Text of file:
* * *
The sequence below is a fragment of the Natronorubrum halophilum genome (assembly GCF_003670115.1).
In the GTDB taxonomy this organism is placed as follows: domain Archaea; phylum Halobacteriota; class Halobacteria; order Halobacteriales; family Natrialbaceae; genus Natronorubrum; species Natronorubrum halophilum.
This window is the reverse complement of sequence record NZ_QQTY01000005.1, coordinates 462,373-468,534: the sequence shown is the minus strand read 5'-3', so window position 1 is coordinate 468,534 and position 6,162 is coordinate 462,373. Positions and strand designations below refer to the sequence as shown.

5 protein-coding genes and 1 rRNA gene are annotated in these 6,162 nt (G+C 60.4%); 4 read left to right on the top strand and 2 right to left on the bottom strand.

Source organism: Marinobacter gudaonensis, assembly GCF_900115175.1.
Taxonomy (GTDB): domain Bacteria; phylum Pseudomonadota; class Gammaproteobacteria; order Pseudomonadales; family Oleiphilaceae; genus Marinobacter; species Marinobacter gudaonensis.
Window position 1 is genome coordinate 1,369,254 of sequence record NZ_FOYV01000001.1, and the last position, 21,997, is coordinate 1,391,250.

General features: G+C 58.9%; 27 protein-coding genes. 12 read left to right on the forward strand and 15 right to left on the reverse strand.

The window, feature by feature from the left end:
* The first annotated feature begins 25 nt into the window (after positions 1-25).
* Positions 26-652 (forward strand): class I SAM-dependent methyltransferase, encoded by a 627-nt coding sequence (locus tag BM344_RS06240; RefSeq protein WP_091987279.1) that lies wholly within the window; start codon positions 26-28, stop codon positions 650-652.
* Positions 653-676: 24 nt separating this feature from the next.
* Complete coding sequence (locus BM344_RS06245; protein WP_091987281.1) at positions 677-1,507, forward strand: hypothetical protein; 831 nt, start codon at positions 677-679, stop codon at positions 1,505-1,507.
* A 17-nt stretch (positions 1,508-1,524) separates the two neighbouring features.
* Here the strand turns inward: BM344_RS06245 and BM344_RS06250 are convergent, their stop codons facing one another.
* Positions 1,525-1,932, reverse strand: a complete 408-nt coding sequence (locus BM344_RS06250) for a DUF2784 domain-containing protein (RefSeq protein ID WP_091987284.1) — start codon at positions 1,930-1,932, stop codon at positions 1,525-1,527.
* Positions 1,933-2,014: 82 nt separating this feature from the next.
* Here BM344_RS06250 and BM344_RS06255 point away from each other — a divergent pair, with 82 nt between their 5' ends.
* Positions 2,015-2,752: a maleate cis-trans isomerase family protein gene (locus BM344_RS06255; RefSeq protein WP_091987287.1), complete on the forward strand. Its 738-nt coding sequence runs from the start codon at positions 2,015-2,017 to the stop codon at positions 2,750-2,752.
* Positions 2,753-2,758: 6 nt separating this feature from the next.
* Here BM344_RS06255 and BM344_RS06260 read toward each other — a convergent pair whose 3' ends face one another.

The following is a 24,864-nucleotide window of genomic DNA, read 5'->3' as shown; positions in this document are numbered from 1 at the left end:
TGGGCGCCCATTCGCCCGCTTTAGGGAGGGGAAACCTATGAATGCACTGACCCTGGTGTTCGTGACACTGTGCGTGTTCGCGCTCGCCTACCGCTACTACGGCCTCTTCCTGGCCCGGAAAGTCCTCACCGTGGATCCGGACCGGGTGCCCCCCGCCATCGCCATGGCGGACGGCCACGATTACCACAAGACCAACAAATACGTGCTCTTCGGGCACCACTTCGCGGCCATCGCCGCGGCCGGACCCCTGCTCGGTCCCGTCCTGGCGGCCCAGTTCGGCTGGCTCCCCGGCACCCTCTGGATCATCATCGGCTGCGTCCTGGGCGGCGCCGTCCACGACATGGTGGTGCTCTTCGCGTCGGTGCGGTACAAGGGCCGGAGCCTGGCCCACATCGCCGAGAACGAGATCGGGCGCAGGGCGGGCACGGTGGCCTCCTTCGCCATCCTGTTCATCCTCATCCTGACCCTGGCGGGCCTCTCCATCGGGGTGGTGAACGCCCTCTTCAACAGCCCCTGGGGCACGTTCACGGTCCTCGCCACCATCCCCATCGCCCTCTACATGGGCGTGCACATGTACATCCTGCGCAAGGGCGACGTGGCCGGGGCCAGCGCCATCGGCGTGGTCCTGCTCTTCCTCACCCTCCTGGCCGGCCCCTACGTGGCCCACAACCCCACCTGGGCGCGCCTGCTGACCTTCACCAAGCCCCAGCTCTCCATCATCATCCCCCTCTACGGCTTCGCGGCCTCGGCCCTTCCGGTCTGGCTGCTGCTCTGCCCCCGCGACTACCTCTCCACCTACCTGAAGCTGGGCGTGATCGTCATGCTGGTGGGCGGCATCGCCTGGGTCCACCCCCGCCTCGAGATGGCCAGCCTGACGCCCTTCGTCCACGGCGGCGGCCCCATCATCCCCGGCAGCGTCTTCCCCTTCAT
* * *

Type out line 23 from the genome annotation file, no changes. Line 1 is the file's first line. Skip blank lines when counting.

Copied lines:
TGGGCGCCCATTCGCCCGCTTTAGGGAGGGGAAACCTATGAATGCACTGACCCTGGTGTTCGTGACACTGTGCGTGTTCGCGCTCGCCTACCGCTACTACGGCCTCTTCCTGGCCCGGAAAGTCCTCACCGTGGATCCGGACCGGGTGCCCCCCGCCATCGCCATGGCGGACGGCCACGATTACCACAAGACCAACAAATACGTGCTCTTCGGGCACCACTTCGCGGCCATCGCCGCGGCCGGACCCCTGCTCGGTCCCGTCCTGGCGGCCCAGTTCGGCTGGCTCCCCGGCACCCTCTGGATCATCATCGGCTGCGTCCTGGGCGGCGCCGTCCACGACATGGTGGTGCTCTTCGCGTCGGTGCGGTACAAGGGCCGGAGCCTGGCCCACATCGCCGAGAACGAGATCGGGCGCAGGGCGGGCACGGTGGCCTCCTTCGCCATCCTGTTCATCCTCATCCTGACCCTGGCGGGCCTCTCCATCGGGGTGGTGAACGCCCTCTTCAACAGCCCCTGGGGCACGTTCACGGTCCTCGCCACCATCCCCATCGCCCTCTACATGGGCGTGCACATGTACATCCTGCGCAAGGGCGACGTGGCCGGGGCCAGCGCCATCGGCGTGGTCCTGCTCTTCCTCACCCTCCTGGCCGGCCCCTACGTGGCCCACAACCCCACCTGGGCGCGCCTGCTGACCTTCACCAAGCCCCAGCTCTCCATCATCATCCCCCTCTACGGCTTCGCGGCCTCGGCCCTTCCGGTCTGGCTGCTGCTCTGCCCCCGCGACTACCTCTCCACCTACCTGAAGCTGGGCGTGATCGTCATGCTGGTGGGCGGCATCGCCTGGGTCCACCCCCGCCTCGAGATGGCCAGCCTGACGCCCTTCGTCCACGGCGGCGGCCCCATCATCCCCGGCAGCGTCTTCCCCTTCAT